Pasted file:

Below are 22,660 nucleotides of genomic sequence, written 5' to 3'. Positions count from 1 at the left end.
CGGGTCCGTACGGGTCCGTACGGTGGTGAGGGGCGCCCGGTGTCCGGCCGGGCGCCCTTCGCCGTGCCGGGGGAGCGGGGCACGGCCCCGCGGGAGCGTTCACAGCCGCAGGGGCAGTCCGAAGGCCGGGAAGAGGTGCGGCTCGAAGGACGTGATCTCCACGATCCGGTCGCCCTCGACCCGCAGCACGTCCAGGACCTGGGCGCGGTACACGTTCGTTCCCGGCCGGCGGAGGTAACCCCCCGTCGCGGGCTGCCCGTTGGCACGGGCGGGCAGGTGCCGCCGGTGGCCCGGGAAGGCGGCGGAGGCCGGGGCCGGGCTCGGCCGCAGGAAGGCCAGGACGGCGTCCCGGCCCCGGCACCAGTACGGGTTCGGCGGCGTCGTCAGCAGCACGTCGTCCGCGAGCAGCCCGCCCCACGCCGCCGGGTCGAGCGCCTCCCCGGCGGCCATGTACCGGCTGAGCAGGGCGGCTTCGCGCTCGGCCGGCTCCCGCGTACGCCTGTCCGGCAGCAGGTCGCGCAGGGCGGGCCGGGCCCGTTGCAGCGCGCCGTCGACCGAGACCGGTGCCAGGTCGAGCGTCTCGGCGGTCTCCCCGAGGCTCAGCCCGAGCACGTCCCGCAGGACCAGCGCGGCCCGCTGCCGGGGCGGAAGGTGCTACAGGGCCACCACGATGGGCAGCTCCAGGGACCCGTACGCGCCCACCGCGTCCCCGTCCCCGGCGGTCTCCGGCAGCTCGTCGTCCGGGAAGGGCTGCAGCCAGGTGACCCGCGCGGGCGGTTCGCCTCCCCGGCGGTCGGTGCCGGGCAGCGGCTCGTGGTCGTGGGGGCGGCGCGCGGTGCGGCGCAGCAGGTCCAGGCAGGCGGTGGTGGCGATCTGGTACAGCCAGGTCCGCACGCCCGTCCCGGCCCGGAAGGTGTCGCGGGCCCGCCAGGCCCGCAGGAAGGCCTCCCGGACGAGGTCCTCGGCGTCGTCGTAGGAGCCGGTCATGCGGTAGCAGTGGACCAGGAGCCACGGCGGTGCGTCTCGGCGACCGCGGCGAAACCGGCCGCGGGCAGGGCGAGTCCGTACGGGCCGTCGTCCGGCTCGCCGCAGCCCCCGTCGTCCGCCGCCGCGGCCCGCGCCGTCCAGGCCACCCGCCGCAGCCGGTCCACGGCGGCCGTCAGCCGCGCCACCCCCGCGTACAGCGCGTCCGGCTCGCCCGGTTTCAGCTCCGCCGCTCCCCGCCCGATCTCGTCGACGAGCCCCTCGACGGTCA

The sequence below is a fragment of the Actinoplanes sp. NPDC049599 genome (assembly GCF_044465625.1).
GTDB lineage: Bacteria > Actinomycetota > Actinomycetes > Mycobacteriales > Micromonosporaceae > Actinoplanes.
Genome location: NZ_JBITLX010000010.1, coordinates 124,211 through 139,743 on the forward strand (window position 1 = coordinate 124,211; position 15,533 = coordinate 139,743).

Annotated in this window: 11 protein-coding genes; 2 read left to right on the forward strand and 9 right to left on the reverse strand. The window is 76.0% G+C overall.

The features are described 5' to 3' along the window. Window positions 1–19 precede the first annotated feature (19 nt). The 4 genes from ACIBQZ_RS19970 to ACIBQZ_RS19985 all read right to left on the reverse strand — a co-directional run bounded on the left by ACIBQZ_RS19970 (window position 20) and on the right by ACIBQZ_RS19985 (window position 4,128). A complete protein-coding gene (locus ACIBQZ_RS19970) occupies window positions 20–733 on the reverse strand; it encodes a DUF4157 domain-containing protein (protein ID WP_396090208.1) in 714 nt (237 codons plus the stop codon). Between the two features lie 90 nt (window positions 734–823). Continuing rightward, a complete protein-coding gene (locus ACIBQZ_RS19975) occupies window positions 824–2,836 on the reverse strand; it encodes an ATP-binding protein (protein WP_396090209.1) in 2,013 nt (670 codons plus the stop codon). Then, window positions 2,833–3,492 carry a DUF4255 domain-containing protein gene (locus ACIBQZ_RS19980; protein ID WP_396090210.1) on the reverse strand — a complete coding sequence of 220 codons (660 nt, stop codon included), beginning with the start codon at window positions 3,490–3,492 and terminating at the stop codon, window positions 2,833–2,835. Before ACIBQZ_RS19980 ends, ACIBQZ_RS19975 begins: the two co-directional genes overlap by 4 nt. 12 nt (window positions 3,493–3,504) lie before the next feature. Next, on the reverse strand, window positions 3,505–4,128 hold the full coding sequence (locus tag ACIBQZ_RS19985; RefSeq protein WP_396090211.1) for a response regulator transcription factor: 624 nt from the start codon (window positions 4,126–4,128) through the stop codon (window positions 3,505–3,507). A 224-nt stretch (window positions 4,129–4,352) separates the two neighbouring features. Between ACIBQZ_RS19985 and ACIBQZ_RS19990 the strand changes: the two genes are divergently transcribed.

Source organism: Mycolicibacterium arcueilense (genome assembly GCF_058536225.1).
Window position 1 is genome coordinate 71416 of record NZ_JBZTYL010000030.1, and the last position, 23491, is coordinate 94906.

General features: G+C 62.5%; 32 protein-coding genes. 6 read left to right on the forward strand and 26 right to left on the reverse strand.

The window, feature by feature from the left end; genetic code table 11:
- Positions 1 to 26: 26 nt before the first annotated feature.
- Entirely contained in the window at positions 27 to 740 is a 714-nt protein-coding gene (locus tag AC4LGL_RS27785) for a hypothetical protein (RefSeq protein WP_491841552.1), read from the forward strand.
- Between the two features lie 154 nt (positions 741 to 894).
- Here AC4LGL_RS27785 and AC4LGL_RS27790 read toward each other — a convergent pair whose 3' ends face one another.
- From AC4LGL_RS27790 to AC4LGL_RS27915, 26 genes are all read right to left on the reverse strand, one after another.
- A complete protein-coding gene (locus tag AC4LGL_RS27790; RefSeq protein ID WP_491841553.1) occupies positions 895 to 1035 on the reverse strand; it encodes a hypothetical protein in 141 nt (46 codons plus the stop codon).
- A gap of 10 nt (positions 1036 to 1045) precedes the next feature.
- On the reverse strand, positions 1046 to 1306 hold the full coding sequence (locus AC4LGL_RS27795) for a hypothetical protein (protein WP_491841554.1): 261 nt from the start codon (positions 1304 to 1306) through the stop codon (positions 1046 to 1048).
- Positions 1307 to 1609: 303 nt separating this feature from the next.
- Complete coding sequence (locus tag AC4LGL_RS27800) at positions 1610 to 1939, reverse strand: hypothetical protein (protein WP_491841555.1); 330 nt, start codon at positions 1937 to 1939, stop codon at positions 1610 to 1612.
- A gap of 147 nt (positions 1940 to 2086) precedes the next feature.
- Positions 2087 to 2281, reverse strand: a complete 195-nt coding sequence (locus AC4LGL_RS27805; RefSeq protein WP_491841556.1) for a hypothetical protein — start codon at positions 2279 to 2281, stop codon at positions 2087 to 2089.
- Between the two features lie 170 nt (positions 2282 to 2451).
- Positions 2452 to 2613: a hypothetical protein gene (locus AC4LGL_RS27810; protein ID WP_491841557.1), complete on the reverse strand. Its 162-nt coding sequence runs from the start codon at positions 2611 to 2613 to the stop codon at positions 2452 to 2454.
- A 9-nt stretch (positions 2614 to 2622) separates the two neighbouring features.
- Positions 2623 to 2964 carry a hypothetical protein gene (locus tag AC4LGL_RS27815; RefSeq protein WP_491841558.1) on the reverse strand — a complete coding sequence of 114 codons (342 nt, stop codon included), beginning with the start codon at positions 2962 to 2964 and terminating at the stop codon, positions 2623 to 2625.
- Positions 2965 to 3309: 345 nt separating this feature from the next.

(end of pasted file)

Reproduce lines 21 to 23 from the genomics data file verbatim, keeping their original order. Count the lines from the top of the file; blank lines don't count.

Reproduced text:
- Complete coding sequence (locus tag AC4LGL_RS27800) at positions 1610 to 1939, reverse strand: hypothetical protein (protein WP_491841555.1); 330 nt, start codon at positions 1937 to 1939, stop codon at positions 1610 to 1612.
- A gap of 147 nt (positions 1940 to 2086) precedes the next feature.
- Positions 2087 to 2281, reverse strand: a complete 195-nt coding sequence (locus AC4LGL_RS27805; RefSeq protein WP_491841556.1) for a hypothetical protein — start codon at positions 2279 to 2281, stop codon at positions 2087 to 2089.